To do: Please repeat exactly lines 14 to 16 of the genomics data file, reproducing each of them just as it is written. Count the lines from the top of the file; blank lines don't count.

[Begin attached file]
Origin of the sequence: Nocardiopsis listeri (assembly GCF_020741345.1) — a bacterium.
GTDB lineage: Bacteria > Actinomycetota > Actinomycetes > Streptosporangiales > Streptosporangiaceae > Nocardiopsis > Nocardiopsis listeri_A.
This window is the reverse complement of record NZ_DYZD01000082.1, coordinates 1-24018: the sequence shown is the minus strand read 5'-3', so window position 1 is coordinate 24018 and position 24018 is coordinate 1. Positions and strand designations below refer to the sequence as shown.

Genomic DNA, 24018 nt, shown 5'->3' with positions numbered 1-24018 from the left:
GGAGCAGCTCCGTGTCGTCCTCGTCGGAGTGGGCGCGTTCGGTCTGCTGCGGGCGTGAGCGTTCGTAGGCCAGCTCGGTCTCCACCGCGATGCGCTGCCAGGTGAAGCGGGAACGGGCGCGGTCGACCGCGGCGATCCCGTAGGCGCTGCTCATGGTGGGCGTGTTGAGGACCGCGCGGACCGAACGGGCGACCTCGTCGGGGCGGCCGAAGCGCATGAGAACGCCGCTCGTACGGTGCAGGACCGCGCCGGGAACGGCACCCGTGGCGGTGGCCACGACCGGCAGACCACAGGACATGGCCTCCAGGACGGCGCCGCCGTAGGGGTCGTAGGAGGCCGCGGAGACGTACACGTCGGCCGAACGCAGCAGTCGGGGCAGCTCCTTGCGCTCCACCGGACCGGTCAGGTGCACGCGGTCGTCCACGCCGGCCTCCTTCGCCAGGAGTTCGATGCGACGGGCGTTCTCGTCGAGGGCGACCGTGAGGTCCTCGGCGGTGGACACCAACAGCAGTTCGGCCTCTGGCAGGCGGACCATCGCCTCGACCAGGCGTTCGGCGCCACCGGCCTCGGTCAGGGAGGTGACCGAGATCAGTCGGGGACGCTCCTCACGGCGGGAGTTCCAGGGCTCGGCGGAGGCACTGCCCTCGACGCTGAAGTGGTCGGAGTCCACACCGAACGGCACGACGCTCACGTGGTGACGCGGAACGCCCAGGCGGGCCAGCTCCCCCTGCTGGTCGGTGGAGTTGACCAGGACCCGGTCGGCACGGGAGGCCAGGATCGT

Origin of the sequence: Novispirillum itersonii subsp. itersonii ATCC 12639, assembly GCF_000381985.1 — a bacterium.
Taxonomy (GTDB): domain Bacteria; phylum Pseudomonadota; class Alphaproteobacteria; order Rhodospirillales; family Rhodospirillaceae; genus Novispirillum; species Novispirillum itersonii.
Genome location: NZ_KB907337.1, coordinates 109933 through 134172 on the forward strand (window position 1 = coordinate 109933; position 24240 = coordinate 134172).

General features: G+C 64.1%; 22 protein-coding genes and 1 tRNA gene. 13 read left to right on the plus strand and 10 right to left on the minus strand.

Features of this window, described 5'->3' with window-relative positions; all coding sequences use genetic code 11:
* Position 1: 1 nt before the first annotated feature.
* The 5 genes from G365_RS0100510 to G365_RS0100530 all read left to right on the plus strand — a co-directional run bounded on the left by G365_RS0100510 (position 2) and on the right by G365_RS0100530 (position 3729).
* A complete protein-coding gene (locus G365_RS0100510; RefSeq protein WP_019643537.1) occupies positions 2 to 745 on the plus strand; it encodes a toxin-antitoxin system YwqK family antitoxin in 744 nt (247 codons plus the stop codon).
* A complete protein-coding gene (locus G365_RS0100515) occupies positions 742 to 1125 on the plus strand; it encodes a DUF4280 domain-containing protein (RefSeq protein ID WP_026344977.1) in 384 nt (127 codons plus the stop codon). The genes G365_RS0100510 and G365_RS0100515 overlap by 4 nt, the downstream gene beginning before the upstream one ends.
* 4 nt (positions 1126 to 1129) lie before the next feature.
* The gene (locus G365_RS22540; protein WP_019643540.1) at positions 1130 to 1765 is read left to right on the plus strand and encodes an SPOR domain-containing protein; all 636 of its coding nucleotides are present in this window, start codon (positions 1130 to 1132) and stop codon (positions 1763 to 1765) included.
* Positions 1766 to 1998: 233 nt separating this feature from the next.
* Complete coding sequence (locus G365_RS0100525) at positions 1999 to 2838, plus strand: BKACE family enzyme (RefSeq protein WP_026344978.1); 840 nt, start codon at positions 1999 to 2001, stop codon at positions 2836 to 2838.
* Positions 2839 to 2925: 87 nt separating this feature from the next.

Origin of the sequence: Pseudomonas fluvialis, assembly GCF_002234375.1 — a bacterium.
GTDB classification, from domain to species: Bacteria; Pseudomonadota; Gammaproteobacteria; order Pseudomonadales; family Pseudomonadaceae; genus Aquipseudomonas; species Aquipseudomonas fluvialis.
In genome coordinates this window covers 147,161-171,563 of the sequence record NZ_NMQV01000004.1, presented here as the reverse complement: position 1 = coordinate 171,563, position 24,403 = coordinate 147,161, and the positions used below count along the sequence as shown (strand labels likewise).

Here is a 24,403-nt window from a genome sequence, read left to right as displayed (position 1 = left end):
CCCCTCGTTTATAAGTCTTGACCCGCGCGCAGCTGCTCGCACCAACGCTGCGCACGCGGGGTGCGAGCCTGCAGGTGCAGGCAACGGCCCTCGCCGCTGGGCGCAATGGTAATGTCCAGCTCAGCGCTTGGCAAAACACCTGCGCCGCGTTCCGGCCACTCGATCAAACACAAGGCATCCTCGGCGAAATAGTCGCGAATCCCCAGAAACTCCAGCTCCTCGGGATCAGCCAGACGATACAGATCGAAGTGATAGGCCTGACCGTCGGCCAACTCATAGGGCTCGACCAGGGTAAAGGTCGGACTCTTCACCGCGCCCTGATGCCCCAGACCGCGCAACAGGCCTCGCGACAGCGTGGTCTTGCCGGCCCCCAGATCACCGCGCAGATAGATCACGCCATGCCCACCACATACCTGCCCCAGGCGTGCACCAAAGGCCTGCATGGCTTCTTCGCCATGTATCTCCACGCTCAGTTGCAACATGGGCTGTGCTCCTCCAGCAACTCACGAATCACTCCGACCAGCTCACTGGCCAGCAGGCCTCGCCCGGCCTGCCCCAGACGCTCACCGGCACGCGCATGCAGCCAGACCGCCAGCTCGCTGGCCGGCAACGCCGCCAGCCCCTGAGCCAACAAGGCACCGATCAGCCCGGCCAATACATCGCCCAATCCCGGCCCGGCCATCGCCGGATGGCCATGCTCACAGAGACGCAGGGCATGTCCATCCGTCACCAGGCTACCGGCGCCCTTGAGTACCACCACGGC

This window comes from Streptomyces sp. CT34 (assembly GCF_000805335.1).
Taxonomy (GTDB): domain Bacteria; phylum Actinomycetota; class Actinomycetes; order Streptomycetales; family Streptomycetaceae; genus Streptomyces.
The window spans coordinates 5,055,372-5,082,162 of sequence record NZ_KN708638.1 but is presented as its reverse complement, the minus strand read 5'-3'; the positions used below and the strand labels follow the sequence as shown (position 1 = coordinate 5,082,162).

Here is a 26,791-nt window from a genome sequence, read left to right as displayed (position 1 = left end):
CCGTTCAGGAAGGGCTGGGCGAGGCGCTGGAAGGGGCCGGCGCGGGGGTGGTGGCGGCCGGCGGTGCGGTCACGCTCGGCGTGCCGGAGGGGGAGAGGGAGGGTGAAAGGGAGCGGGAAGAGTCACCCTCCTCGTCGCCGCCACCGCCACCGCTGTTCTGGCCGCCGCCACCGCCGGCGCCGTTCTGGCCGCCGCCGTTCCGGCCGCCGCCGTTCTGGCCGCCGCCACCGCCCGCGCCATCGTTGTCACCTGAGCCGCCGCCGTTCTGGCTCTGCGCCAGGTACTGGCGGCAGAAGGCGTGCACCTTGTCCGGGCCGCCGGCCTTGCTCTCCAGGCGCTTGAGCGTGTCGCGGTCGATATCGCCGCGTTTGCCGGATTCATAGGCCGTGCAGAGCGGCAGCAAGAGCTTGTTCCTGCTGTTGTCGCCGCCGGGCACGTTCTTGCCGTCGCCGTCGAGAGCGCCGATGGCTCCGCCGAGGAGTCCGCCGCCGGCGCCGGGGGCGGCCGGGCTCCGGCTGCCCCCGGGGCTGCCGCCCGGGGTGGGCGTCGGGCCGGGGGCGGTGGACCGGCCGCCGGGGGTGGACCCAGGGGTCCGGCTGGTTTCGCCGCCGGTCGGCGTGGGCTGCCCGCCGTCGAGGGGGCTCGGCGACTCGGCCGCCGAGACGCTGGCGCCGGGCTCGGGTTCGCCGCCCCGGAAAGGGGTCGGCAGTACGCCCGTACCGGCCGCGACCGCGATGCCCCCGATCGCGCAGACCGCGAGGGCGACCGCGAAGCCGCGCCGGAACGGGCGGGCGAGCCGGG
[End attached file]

* A complete protein-coding gene (locus G365_RS0100515) occupies positions 742 to 1125 on the plus strand; it encodes a DUF4280 domain-containing protein (RefSeq protein ID WP_026344977.1) in 384 nt (127 codons plus the stop codon). The genes G365_RS0100510 and G365_RS0100515 overlap by 4 nt, the downstream gene beginning before the upstream one ends.
* 4 nt (positions 1126 to 1129) lie before the next feature.
* The gene (locus G365_RS22540; protein WP_019643540.1) at positions 1130 to 1765 is read left to right on the plus strand and encodes an SPOR domain-containing protein; all 636 of its coding nucleotides are present in this window, start codon (positions 1130 to 1132) and stop codon (positions 1763 to 1765) included.